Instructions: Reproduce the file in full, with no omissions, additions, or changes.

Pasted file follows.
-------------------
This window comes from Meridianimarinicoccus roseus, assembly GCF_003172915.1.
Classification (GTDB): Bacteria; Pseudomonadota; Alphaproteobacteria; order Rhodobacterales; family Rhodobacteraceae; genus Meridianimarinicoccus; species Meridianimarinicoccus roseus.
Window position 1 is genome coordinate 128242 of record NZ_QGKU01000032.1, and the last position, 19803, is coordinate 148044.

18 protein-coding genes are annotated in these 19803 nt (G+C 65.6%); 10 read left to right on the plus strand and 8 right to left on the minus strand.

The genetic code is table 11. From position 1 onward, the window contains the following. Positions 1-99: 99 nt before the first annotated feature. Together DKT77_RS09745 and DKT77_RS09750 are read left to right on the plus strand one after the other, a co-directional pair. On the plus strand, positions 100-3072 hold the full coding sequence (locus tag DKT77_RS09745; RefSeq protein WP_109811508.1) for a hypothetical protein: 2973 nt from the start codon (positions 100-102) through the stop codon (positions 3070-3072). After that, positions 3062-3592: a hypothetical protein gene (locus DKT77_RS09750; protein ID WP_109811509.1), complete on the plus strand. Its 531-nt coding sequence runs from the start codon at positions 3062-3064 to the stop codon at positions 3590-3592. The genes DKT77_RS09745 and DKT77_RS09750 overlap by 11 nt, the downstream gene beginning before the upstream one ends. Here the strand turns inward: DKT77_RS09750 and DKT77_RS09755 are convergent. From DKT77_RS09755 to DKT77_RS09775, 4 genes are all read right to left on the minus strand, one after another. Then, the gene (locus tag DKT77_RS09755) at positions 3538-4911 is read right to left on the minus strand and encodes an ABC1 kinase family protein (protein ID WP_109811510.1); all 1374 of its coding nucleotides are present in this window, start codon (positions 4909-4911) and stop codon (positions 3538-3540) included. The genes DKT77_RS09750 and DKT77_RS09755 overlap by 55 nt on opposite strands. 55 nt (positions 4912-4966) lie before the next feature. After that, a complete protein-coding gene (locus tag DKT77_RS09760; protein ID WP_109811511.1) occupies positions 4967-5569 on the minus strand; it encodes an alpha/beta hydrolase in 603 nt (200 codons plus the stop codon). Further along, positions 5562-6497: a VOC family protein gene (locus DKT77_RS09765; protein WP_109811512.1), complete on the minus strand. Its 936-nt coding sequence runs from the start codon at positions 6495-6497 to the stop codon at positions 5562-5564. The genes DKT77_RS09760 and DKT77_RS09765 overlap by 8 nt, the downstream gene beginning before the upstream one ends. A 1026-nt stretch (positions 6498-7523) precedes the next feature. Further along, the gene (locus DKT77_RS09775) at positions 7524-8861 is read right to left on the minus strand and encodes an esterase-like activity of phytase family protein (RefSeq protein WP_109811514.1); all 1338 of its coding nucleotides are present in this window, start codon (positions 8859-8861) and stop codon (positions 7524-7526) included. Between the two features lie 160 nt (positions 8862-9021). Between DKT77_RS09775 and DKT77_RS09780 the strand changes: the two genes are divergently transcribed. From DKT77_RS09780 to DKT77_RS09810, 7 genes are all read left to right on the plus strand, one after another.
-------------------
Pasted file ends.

This window comes from Meridianimarinicoccus roseus, assembly GCF_003172915.1.
Classification (GTDB): Bacteria; Pseudomonadota; Alphaproteobacteria; order Rhodobacterales; family Rhodobacteraceae; genus Meridianimarinicoccus; species Meridianimarinicoccus roseus.
Window position 1 is genome coordinate 128242 of record NZ_QGKU01000032.1, and the last position, 19803, is coordinate 148044.

18 protein-coding genes are annotated in these 19803 nt (G+C 65.6%); 10 read left to right on the plus strand and 8 right to left on the minus strand.

The genetic code is table 11. From position 1 onward, the window contains the following. Positions 1-99: 99 nt before the first annotated feature. Together DKT77_RS09745 and DKT77_RS09750 are read left to right on the plus strand one after the other, a co-directional pair. On the plus strand, positions 100-3072 hold the full coding sequence (locus tag DKT77_RS09745; RefSeq protein WP_109811508.1) for a hypothetical protein: 2973 nt from the start codon (positions 100-102) through the stop codon (positions 3070-3072). After that, positions 3062-3592: a hypothetical protein gene (locus DKT77_RS09750; protein ID WP_109811509.1), complete on the plus strand. Its 531-nt coding sequence runs from the start codon at positions 3062-3064 to the stop codon at positions 3590-3592. The genes DKT77_RS09745 and DKT77_RS09750 overlap by 11 nt, the downstream gene beginning before the upstream one ends. Here the strand turns inward: DKT77_RS09750 and DKT77_RS09755 are convergent. From DKT77_RS09755 to DKT77_RS09775, 4 genes are all read right to left on the minus strand, one after another. Then, the gene (locus tag DKT77_RS09755) at positions 3538-4911 is read right to left on the minus strand and encodes an ABC1 kinase family protein (protein ID WP_109811510.1); all 1374 of its coding nucleotides are present in this window, start codon (positions 4909-4911) and stop codon (positions 3538-3540) included. The genes DKT77_RS09750 and DKT77_RS09755 overlap by 55 nt on opposite strands. 55 nt (positions 4912-4966) lie before the next feature. After that, a complete protein-coding gene (locus tag DKT77_RS09760; protein ID WP_109811511.1) occupies positions 4967-5569 on the minus strand; it encodes an alpha/beta hydrolase in 603 nt (200 codons plus the stop codon). Further along, positions 5562-6497: a VOC family protein gene (locus DKT77_RS09765; protein WP_109811512.1), complete on the minus strand. Its 936-nt coding sequence runs from the start codon at positions 6495-6497 to the stop codon at positions 5562-5564. The genes DKT77_RS09760 and DKT77_RS09765 overlap by 8 nt, the downstream gene beginning before the upstream one ends. A 1026-nt stretch (positions 6498-7523) precedes the next feature. Further along, the gene (locus DKT77_RS09775) at positions 7524-8861 is read right to left on the minus strand and encodes an esterase-like activity of phytase family protein (RefSeq protein WP_109811514.1); all 1338 of its coding nucleotides are present in this window, start codon (positions 8859-8861) and stop codon (positions 7524-7526) included. Between the two features lie 160 nt (positions 8862-9021). Between DKT77_RS09775 and DKT77_RS09780 the strand changes: the two genes are divergently transcribed. From DKT77_RS09780 to DKT77_RS09810, 7 genes are all read left to right on the plus strand, one after another.